1. Creditor who furnishes necessaries (e.g. medicine, food, rent)
       2. Child support, alimony
       3. Federal tax liens
       4. Excess income beyond that needed for support and education
           a. Based on beneficiary's station in life, income from other sources (more luxurious lifestyle, more protection)
           b. This is a "last resort" remedy: creditor must show he has exhausted all other remedies
       5. 10% levy under CPLR 5205(e) – available to judgment creditors in any case against debtor-beneficiary
           a. No need to show that all other remedies have been exhausted
           b. All judgment creditors share that 10% – not 10% per creditor
       6. Fraudulent conveyance – transfer with intent to defeat, defraud, delay creditors

VII. Judicial Modification & Termination of Trusts
     A. Judicial Modification – Changed Circumstances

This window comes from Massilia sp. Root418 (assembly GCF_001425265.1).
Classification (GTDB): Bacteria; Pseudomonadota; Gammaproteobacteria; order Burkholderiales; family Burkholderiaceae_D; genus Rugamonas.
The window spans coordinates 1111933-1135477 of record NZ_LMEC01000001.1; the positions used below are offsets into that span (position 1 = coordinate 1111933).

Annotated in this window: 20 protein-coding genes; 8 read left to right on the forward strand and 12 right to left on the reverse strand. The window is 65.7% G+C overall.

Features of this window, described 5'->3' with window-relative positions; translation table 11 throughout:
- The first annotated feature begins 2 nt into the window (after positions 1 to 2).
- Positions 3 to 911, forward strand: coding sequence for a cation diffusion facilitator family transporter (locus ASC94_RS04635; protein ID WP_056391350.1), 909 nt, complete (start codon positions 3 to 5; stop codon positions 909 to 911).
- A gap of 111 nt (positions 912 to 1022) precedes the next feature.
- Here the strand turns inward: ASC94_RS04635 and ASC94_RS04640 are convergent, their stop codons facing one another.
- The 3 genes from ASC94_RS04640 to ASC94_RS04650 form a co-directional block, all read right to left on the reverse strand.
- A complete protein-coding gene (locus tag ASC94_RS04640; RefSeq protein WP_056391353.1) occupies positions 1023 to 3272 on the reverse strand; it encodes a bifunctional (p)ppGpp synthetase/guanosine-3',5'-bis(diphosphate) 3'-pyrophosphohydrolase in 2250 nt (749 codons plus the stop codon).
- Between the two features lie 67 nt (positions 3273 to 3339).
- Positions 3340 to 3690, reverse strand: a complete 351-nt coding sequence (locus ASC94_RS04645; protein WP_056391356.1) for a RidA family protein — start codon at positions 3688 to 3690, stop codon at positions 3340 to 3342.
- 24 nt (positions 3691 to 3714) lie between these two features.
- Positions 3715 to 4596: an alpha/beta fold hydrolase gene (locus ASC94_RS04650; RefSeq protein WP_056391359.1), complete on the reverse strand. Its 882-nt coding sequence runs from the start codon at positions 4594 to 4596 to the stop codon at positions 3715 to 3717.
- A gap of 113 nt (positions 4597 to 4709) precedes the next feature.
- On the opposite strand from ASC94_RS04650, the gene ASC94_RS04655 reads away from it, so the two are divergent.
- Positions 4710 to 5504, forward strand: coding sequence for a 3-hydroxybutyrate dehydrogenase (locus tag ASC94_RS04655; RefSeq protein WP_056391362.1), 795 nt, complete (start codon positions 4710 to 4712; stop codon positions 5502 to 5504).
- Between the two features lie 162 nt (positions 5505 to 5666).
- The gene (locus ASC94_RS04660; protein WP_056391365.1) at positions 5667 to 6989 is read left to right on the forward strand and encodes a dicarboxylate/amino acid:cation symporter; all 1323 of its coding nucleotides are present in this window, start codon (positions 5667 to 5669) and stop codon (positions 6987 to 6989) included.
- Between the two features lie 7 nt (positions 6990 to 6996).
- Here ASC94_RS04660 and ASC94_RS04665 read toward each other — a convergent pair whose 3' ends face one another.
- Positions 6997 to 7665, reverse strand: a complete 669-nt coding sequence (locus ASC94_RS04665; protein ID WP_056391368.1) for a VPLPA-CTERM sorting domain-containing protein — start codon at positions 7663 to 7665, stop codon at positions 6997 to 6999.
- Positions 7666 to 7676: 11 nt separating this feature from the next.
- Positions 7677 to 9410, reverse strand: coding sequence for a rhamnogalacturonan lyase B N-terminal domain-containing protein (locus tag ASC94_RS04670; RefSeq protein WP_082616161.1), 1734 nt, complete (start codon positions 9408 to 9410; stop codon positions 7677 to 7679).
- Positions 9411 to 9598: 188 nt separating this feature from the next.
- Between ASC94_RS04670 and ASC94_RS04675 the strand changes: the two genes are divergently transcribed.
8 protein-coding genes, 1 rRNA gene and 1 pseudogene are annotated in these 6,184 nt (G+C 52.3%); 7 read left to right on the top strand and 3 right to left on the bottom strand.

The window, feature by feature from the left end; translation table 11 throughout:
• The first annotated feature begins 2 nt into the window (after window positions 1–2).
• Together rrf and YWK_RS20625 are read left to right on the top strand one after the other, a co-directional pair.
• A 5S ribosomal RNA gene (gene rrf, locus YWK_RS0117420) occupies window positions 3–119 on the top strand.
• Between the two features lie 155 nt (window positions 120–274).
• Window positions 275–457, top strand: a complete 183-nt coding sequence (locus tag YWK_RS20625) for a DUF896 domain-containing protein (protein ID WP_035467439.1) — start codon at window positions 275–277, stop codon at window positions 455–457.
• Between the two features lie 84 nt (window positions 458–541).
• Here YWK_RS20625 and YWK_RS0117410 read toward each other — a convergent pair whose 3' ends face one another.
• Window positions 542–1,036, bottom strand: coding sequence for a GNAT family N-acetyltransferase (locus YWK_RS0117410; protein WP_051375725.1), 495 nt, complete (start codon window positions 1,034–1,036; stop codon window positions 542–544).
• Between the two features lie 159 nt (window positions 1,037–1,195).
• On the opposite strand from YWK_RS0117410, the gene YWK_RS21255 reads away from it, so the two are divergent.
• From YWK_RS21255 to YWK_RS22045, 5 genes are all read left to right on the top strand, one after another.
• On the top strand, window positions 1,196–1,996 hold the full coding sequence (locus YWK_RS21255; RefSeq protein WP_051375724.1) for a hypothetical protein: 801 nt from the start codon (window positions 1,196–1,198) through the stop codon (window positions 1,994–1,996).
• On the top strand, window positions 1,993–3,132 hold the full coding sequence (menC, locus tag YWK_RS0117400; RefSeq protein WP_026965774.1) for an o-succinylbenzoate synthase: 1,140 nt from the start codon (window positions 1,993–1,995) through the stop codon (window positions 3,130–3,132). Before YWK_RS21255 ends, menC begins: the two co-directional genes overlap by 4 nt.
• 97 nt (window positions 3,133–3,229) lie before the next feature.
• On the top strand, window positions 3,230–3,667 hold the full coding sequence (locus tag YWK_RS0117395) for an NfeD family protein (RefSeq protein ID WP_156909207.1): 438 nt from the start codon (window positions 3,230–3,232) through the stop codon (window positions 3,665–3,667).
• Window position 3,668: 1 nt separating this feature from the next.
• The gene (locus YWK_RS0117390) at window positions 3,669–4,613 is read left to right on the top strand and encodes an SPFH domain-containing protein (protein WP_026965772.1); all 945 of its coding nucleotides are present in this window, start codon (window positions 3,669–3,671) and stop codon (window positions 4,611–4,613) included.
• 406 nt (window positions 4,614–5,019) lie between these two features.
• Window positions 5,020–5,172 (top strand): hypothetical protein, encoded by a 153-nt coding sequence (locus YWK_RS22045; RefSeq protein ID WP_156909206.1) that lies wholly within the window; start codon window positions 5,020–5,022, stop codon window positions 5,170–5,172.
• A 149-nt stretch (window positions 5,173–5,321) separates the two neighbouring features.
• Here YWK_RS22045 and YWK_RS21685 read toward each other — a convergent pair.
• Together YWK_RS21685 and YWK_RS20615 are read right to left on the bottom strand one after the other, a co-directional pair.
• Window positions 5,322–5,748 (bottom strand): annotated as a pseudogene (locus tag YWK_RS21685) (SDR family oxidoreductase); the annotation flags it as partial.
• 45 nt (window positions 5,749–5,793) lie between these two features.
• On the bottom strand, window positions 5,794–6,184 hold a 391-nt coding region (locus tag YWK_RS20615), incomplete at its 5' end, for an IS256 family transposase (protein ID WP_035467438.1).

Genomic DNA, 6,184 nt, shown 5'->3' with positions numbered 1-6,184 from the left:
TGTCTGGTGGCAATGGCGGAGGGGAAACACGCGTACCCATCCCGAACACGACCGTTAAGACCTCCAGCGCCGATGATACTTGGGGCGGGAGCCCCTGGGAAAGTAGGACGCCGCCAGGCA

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         1.   A court may permit deviation from trust terms if, due to circumstances not known to or anticipated by the settlor,
              compliance with the trust will impair or frustrate the purpose of the trust (e.g. usually involve restriction on sale of trust
              assets by trustor)

    B. Termination of trust by settlor
       1. All NY trusts are irrevocable & unamendable, unless the power to revoke and amend is expressly reserved in the trust
          a. BUT, settlor can terminate an irrevocable trust if ALL beneficiaries in being consent
               (i) Committee or guardian of an incompetent or minor person cannot give consent
               (ii) If any trust beneficiary (even with only a contingent interest) is a minor or incompetent, trust cannot be
               (iii) “Persons beneficially interested in the trust” means only persons in being – for purposes of the “trust termination”
                     statute a child in gestation “is not regarded as a person until it sees the light of day”
          b. Consent of unborn or unascertained beneficiaries need not be obtained (see below)
          c. A remainder to the settlor’s heirs does not prevent termination (see below)